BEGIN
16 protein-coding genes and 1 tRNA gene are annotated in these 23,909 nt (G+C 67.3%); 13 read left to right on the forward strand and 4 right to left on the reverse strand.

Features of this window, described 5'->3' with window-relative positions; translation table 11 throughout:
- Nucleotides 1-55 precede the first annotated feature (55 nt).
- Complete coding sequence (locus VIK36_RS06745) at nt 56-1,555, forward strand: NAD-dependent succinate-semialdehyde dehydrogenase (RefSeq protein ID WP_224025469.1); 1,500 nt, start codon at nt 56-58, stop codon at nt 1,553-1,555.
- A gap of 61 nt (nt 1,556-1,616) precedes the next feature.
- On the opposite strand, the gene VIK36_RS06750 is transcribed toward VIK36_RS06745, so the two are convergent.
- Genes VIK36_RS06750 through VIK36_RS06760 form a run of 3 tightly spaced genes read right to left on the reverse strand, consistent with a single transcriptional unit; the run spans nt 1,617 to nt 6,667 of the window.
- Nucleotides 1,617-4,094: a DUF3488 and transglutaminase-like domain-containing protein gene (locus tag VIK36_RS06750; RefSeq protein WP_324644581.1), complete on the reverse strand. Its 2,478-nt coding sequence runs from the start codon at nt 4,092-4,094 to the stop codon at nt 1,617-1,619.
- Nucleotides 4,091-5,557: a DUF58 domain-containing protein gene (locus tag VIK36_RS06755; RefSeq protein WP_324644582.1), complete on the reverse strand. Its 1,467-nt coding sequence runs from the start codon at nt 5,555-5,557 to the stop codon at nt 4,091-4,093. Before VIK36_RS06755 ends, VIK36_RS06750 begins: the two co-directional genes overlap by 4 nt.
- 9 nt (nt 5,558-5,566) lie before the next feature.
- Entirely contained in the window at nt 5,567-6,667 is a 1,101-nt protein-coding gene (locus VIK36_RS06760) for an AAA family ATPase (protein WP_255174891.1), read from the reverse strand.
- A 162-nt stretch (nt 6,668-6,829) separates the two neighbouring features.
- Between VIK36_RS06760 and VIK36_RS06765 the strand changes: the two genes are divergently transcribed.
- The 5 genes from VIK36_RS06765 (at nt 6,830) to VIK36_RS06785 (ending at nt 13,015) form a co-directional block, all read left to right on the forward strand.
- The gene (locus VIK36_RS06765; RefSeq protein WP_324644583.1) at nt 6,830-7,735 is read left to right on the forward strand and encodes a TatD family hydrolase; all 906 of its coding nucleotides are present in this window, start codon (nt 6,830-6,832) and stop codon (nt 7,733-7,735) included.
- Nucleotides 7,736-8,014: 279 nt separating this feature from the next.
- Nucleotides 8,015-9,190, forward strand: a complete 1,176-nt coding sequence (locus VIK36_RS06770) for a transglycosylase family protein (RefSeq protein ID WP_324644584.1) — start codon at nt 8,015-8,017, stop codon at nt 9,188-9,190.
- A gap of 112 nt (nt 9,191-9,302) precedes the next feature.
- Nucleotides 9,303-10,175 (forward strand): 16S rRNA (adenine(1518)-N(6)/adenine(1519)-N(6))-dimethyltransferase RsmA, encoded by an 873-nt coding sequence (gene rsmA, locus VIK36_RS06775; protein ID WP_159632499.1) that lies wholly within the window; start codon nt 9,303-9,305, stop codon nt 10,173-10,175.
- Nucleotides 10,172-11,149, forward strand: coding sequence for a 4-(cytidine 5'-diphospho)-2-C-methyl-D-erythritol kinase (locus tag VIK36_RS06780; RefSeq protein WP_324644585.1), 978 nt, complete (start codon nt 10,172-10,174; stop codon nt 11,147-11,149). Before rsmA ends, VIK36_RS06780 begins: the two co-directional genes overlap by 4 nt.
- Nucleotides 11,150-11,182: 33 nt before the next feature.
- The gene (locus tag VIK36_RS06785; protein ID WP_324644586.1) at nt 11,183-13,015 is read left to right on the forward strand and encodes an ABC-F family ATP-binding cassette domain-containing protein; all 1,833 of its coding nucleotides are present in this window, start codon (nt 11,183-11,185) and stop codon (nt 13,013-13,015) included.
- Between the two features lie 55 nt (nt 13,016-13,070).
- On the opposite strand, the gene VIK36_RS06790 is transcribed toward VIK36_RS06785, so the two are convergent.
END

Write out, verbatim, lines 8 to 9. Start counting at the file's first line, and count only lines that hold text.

- Nucleotides 1,617-4,094: a DUF3488 and transglutaminase-like domain-containing protein gene (locus tag VIK36_RS06750; RefSeq protein WP_324644581.1), complete on the reverse strand. Its 2,478-nt coding sequence runs from the start codon at nt 4,092-4,094 to the stop codon at nt 1,617-1,619.
- Nucleotides 4,091-5,557: a DUF58 domain-containing protein gene (locus tag VIK36_RS06755; RefSeq protein WP_324644582.1), complete on the reverse strand. Its 1,467-nt coding sequence runs from the start codon at nt 5,555-5,557 to the stop codon at nt 4,091-4,093. Before VIK36_RS06755 ends, VIK36_RS06750 begins: the two co-directional genes overlap by 4 nt.